Atlanta: Georgia film business bounces back from pandemic with record-setting 12 months: $4 billion in direct spending

Atlanta:  Georgia film business bounces back from pandemic with record-setting 12 months: $4 billion in direct spending

By Rodney Ho, The Atlanta Journal-Constitution

Troy Warren for CNT


The state drew $2.2 billion in fiscal year 2020.

The Georgia film and TV business quickly shook off the pandemic the past fiscal year, generating a record-setting $4 billion in direct spending, according to the Georgia Department of Economic Development.

For the year ending June 30, 2021, film and TV production companies spent nearly twice as much as they did in fiscal year 2020, when they generated about $2.2 billion. The previous record was fiscal year 2019, when the number hit $2.9 billion.

The film business was effectively shut down for nearly one-third of fiscal year 2020, from mid-March until the end of June. Production gradually began to come back last summer and into the fall with Tyler Perry Studios the first to shoot scripted programming in mid-July by quarantining its entire show cast and crew for two weeks at a time on campus.

With safety protocols in place, other studios were largely back in gear by September. With other cities such Los Angeles and New York slower to reopen than Georgia, demand for studios in Georgia skyrocketed. By January of this year, 50 active productions were going on at the same time, the most ever.

“We’re still scrambling for space,” said Lee Thomas, who heads the Georgia Film Office, in an interview with The Atlanta Journal-Constitution.

She noted that International Alliance of Theatrical Stage Employees Local 479, a union representing many film and TV crew members in Georgia, had reported record employment by the first quarter of 2021.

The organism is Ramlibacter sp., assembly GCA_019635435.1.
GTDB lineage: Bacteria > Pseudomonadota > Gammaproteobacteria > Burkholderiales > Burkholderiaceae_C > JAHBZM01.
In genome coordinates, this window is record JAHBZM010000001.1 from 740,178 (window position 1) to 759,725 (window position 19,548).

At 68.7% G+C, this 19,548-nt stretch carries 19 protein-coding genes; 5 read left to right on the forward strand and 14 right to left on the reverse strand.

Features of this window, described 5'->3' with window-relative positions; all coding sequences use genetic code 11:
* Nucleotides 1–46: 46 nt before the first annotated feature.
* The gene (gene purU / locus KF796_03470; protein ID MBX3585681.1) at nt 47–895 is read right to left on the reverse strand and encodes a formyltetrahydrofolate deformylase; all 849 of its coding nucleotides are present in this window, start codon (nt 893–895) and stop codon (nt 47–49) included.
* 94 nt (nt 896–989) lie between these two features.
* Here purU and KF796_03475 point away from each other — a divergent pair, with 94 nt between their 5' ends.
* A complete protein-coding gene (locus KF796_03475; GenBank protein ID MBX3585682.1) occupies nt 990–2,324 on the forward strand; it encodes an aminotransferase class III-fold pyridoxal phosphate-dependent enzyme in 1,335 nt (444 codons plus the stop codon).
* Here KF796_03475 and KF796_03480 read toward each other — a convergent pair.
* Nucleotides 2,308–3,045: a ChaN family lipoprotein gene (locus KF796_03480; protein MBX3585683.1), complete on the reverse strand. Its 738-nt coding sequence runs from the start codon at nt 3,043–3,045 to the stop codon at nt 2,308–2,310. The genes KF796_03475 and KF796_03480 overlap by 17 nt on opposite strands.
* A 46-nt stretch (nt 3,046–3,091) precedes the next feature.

“Because Georgia was the first state in the country to re-open our economy and worked with film productions across the state to ensure they could safely continue operations, the Peach State’s film industry is leading the nation,” said Governor Brian Kemp in a press release Wednesday.

Among the productions that have been shot in Georgia in the past 12 months are mainstays such as AMC’s “The Walking Dead,” Netflix’s “Ozark” and Fox’s “The Resident,” as well as new productions such as “Shazam! Fury of the Gods,” a remake of “Father of the Bride” starring Andy Garcia and HBO apocalyptic drama “DMZ” starring Rosario Dawson.

Some TV shows and films moved to Atlanta from other parts of the country in part because Georgia opened up sooner. Examples included the second seasons of BET+’s “First Wives Club” and Hulu’s “Woke.”

Of the 366 productions that qualified for the tax credits, 222 were for TV, 21 were feature films, 45 were indie films, 57 were commercials and 21 were music videos.

Hollywood productions had to rent more space to deal with pandemic-related protocols for social distancing and “pods” for different departments. They also had to spend more money for medics and coronavirus testing. These higher expenses helped lead to more spending in the state as a whole.